This is a nice post that touches a number of important themes about progress and how people perceive it. Worth reading.
Posted by Mrs. Davis on 27th June 2015 (All posts by Mrs. Davis)
It’s hard for me to believe but I’ve finally found a reason to be thankful for FDR. Were it not for him there would not be a 22nd Amendment. And were there no 22nd Amendment, Obama would be running again and would win for the same reasons he won the last two times. Every cloud has a silver lining.
On the other hand, we are probably looking forward to the most interfering and disruptive ex-Presidency since…
The description of the robot valet and cook makes it seem like dependence would make us more of a slave to the technology then the other way around, but the robot cars and drones are closer to the mark. I can’t imagine anyone waving amicably at today’s red light cameras, although many drivers would probably welcome the hail of bullets fired in their direction.
The robot reporters prediction was about 50 years too soon, but we’re now starting to see them for statistics heavy topics like fantasy sports.
The most amusing part is about GE’s role in the upcoming cyber serfdom.
Most remarkable is General Electric‘s new Yes-Man, a master-slave manipulator of incredible dexterity. Any movement the human master makes with his hand, even lifting a finger, is faithfully duplicated by the powerful slave machine. In a fantastic demonstration, Yes-Man fixed a girl model’s hair-do and applied cosmetics, all with the gentle touch of a woman’s hand.
Of course, it took awhile, but we know now that the GE Yes-Men did in fact come into existence and took over the entire company. For the past decade they apparently had the same short term forecasting skills as Mechanix Illustrated.
According to the article, this was all just a walk in the park for cybernetics pioneer Dr. Norbert Wiener who envisioned the Age of Robots unfolding before us. Well, he didn’t exactly deliver the Jetsons, but Wiener did leave us with some insights to give us some pause in our pursuit of a future with digital autonomy.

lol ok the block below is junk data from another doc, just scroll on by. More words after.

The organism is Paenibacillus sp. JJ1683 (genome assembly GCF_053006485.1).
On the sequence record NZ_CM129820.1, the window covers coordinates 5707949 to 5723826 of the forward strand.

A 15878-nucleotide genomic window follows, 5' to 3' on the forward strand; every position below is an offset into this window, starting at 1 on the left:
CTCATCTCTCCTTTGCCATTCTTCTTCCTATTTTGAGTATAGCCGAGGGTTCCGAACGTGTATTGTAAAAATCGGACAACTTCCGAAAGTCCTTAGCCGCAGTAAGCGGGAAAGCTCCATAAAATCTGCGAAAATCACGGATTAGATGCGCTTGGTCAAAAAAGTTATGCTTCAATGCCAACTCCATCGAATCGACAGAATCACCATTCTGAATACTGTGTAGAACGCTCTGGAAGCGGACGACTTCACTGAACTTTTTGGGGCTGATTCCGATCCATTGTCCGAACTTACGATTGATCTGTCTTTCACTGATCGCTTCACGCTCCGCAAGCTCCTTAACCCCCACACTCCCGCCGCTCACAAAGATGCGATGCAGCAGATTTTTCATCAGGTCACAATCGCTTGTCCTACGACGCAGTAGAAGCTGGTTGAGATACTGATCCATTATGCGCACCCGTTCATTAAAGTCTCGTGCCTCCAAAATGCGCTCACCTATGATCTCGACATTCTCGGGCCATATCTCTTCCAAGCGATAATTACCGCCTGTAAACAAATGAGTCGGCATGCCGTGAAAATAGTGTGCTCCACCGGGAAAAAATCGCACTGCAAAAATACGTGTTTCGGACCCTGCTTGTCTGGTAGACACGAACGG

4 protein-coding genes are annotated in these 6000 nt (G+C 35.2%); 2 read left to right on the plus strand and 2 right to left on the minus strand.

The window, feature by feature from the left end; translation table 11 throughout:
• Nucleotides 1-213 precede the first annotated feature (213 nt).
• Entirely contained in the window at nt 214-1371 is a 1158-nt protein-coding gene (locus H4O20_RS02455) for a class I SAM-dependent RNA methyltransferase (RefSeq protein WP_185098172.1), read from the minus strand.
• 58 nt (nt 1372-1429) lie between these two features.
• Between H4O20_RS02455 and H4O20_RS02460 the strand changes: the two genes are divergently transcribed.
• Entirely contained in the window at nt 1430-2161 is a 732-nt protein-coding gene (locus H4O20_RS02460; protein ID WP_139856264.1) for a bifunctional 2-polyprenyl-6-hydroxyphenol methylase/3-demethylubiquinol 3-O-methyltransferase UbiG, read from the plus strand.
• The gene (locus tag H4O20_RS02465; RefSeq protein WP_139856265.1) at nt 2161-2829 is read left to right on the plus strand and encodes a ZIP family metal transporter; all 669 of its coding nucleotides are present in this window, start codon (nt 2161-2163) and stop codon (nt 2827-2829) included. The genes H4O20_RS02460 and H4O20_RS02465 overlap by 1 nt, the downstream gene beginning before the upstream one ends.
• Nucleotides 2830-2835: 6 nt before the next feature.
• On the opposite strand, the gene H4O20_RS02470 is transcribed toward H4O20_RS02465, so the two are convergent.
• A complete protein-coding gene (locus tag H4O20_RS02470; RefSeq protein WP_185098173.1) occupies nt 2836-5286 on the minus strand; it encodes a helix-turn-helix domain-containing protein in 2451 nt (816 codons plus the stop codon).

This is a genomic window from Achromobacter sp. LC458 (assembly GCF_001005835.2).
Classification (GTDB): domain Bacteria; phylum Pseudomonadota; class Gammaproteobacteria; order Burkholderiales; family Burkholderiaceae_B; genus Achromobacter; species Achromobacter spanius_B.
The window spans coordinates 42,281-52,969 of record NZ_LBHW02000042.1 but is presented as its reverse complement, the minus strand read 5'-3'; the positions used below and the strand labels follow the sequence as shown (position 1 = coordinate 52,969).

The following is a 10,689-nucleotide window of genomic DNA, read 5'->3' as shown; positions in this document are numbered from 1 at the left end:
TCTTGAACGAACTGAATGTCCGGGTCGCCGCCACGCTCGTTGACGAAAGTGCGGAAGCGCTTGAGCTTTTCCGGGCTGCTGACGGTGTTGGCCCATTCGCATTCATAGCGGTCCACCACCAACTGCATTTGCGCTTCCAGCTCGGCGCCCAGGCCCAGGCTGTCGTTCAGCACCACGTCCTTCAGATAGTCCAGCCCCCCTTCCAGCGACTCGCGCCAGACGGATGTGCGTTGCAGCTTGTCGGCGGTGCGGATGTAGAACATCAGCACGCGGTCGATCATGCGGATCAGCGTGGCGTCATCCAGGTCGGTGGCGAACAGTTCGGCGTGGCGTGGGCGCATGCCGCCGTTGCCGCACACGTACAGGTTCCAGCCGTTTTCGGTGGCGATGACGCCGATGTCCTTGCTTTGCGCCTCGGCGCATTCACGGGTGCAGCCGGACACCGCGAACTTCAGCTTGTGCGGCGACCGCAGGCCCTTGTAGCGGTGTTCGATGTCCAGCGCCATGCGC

Finally the machines will do what we ask them to do and not what we ought to ask them to do. In the discussion of the relation between man and powerful agencies controlled by man, the gnomic wisdom of the folk tales has a value far beyond the books of our sociologists.
In short, it is only a humanity which is capable of awe, which will also be capable of controlling the new potentials which we are opening for ourselves. We can be humble and live a good life with the aid of the machines, or we can be arrogant and die.
Kevin Madigan revisits a theme that is anathema to many on the Right but deserves serious consideration:
As Pope Francis recently remarked, reflecting this relatively new attitude of tolerance and pluralism, “Each individual must be free, alone or in association with others, to seek the truth, and to openly express his or her religious convictions, free from intimidation.” It has been said, and not without reason, that the church changed more from 1960-2000 than in the previous millennium. Yet even today, outside Western Europe and the U.S., predominantly Christian states—Russia and Uganda, for instance—have notoriously repressive laws.
All of this is to say that traditionalist Islamic states and Muslims have not, historically speaking, had a monopoly on authoritarianism, violence against apostates, the wholesale rejection of religious pluralism, and the manipulation of religion to realize political agendas. But in the same sad set of facts lies some good news: The startling changes experienced by Western churches over the past several centuries suggest that similar changes might occur within the world of Islam.
Madigan’s piece is worth reading in full.
Bernard Lewis pointed out that the fascist authoritarianism we take for granted in today’s Arab world is itself a European import. Who’s to say that the direction of future political changes there must be negative.
One strong takeaway from this analysis is that the West should support Muslim moderates and modernisers. We don’t do that consistently, which may be an indirect cause of the Middle East’s current dire condition.
Still, many thought that globalization made war between the great powers impossible. In 1909, the British journalist Norman Angell wrote an internationally best-selling book, “The Great Illusion,” that argued that financial interdependence and the great growth in credit made war self-defeating, since it would result in financial ruin for both victor and vanquished.
Angell was dead wrong. (Oddly, it didn’t prevent him from winning the 1933 Nobel Peace Prize.) Extensive trade and financial relations did not stop Germany from declaring war on both Britain and Russia, its two largest trading partners, in 1914.